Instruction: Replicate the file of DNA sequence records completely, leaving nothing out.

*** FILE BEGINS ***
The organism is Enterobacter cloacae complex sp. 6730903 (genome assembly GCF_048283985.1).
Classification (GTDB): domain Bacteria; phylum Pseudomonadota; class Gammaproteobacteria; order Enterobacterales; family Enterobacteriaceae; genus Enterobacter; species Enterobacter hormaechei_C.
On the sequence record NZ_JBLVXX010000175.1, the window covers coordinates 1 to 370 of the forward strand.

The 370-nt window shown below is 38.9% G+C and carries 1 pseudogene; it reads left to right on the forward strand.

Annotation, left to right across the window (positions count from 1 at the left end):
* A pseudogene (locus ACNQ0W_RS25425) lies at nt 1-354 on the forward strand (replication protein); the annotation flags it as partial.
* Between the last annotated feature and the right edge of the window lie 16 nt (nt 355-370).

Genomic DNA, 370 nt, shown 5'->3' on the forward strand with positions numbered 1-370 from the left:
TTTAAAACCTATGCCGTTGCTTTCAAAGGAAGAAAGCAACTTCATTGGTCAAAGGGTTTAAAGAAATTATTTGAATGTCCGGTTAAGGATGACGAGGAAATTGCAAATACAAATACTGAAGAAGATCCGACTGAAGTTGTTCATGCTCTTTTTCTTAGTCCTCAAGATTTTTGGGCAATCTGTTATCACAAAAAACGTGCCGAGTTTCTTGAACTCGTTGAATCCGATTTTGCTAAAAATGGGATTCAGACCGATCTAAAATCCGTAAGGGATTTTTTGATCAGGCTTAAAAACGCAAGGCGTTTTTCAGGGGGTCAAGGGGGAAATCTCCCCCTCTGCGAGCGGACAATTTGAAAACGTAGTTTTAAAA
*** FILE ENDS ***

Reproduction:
The organism is Enterobacter cloacae complex sp. 6730903 (genome assembly GCF_048283985.1).
Classification (GTDB): domain Bacteria; phylum Pseudomonadota; class Gammaproteobacteria; order Enterobacterales; family Enterobacteriaceae; genus Enterobacter; species Enterobacter hormaechei_C.
On the sequence record NZ_JBLVXX010000175.1, the window covers coordinates 1 to 370 of the forward strand.

The 370-nt window shown below is 38.9% G+C and carries 1 pseudogene; it reads left to right on the forward strand.

Annotation, left to right across the window (positions count from 1 at the left end):
* A pseudogene (locus ACNQ0W_RS25425) lies at nt 1-354 on the forward strand (replication protein); the annotation flags it as partial.
* Between the last annotated feature and the right edge of the window lie 16 nt (nt 355-370).

Genomic DNA, 370 nt, shown 5'->3' on the forward strand with positions numbered 1-370 from the left:
TTTAAAACCTATGCCGTTGCTTTCAAAGGAAGAAAGCAACTTCATTGGTCAAAGGGTTTAAAGAAATTATTTGAATGTCCGGTTAAGGATGACGAGGAAATTGCAAATACAAATACTGAAGAAGATCCGACTGAAGTTGTTCATGCTCTTTTTCTTAGTCCTCAAGATTTTTGGGCAATCTGTTATCACAAAAAACGTGCCGAGTTTCTTGAACTCGTTGAATCCGATTTTGCTAAAAATGGGATTCAGACCGATCTAAAATCCGTAAGGGATTTTTTGATCAGGCTTAAAAACGCAAGGCGTTTTTCAGGGGGTCAAGGGGGAAATCTCCCCCTCTGCGAGCGGACAATTTGAAAACGTAGTTTTAAAA